8 Secrets You Never Knew About Brazilian Steakhouses – If you’ve ever stepped into a Brazilian steakhouse, then you know the decadent culinary experience that always follows—juicy meat on skewers sliced right onto your plate, numerous all-you-can-eat options, vinegary toppings, and sweet caramelized plantains. But have you ever thought about the history behind the Brazilian steakhouse, and why it differs quite a bit from a traditional American one?
While some may know it as a Brazilian steakhouse, the true name for it is a churrascaria. The name is translated from the Portuguese word for “barbecue” and is named after the way the meat is cooked. Churrasco style simply means the meat is grilled on an open flame. A common way of cooking meat churrasco style is on a skewer.
We took a deep dive into why this style of cooking became so popular in Brazil, how it traveled over to America, and why there’s always an endless amount of meat. Here are some of the secrets you never knew about Brazilian steakhouses, and for more dining tips, check out 8 Secrets Steakhouses Don’t Want You to Know.
One of the most popular Brazilian steakhouse options in America is Fogo de Chão, a full-service Brazilian churrascaria that serves rodízio style right at your table. Founded by two brothers who grew up on a traditional Southern Brazilian farm in Serra Gaucha, they soon received formal churrasquerio training and opened their first location in Porto Alegre in 1979. Fogo soon came to America, opening its first restaurant in Dallas, Texas, and now operates over 60 dining locations across America as well as Brazil, Mexico, and the Middle East.
Churrasco-style of cooking dates back to the 1800s from the gauchos, rural nomadic horseback riders that wrangled cattle for their meat. They started roasting beef on skewers over an open flame, which made the flavor of their beef even more decadent. They would then bring home their skewers of beef to family and friends and serve the meet “rodízio,” sliced right from the skewer. This style of serving is still commonly used in Brazilian steakhouses around the world.
According to CNN, big churrascarias will offer up to 20 different kinds of meats for your meal to choose from. The most popular option includes picanha (a prime sirloin), followed by alcatra (top sirloin), baby beef, filet com alho (filet mignon with garlic), maminha (rump steak), and costela de Ripa (beef short ribs). Churrascarias will also offer non-beef options including pork loin, sausage, lamb, chicken, and fish.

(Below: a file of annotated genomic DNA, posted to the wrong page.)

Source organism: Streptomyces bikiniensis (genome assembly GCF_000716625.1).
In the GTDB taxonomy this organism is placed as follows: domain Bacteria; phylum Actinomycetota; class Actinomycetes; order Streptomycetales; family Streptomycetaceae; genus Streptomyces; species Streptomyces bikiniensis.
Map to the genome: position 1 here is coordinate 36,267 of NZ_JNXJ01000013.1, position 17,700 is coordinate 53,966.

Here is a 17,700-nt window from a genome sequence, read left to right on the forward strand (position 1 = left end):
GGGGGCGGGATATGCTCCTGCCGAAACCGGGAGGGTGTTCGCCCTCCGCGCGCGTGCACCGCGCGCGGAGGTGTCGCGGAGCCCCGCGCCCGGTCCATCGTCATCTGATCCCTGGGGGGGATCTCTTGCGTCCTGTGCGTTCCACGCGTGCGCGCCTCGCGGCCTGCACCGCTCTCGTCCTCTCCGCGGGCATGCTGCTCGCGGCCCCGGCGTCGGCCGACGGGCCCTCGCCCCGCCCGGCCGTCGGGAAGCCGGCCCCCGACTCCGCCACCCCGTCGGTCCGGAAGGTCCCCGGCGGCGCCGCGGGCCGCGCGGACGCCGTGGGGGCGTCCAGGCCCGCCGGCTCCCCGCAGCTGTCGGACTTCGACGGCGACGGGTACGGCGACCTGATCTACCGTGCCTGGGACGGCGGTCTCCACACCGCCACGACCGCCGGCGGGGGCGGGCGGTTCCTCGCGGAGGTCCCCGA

Brazilians favor the picanha, which is a cut of meat that comes from the top of the rump. It is typically sliced thin and served with rice and beans. Some Brazilian steakhouses will slice up picanha from a large skewer, which was grilled then slow-roasted rotisserie-style over charcoal. The top layer is then browned, then the meat is sliced and served fresh.
If you’re not a big steak person, lombo—pork loin—is the next most popular option. The loin is dressed in a parmesan cheese coating, and only the best cuts of loin are saved to grill and serve.
Because of its roots of being a family-style dining experience, Brazilian steakhouses are commonly known to be buffets—offering a variety of foods to choose from, including their long list of meats. The meats are sliced and served rodízio style, which means the sliced meats are served directly onto customer plates.
You can opt for the traditional experience, at a lower price, where plenty of meats including filet mignon, chicken, pork sausage, and even lamb will keep coming until you say stop. Or, for a price bump, at Fogo de Chao you can sample some of the more high-end cuts like the Wagyu N.Y. Strip or Ribeye which are both ages for a minimum of 21 days. The chain also offers a Dry-Aged Tomahawk Ancho steak that is aged for a minimum of 42 days.
One of the most popular side is molho campanha, a Brazilian salsa typically made with tomatoes, red and green bell pepper, and onion, tossed in a vinaigrette. According to Insider, churrasco-style meats are typically fatty and pair well with acidic additions—including a caipirinha, a national cocktail served with cachaça (a native Brazilian alcohol), sugar, and lime.
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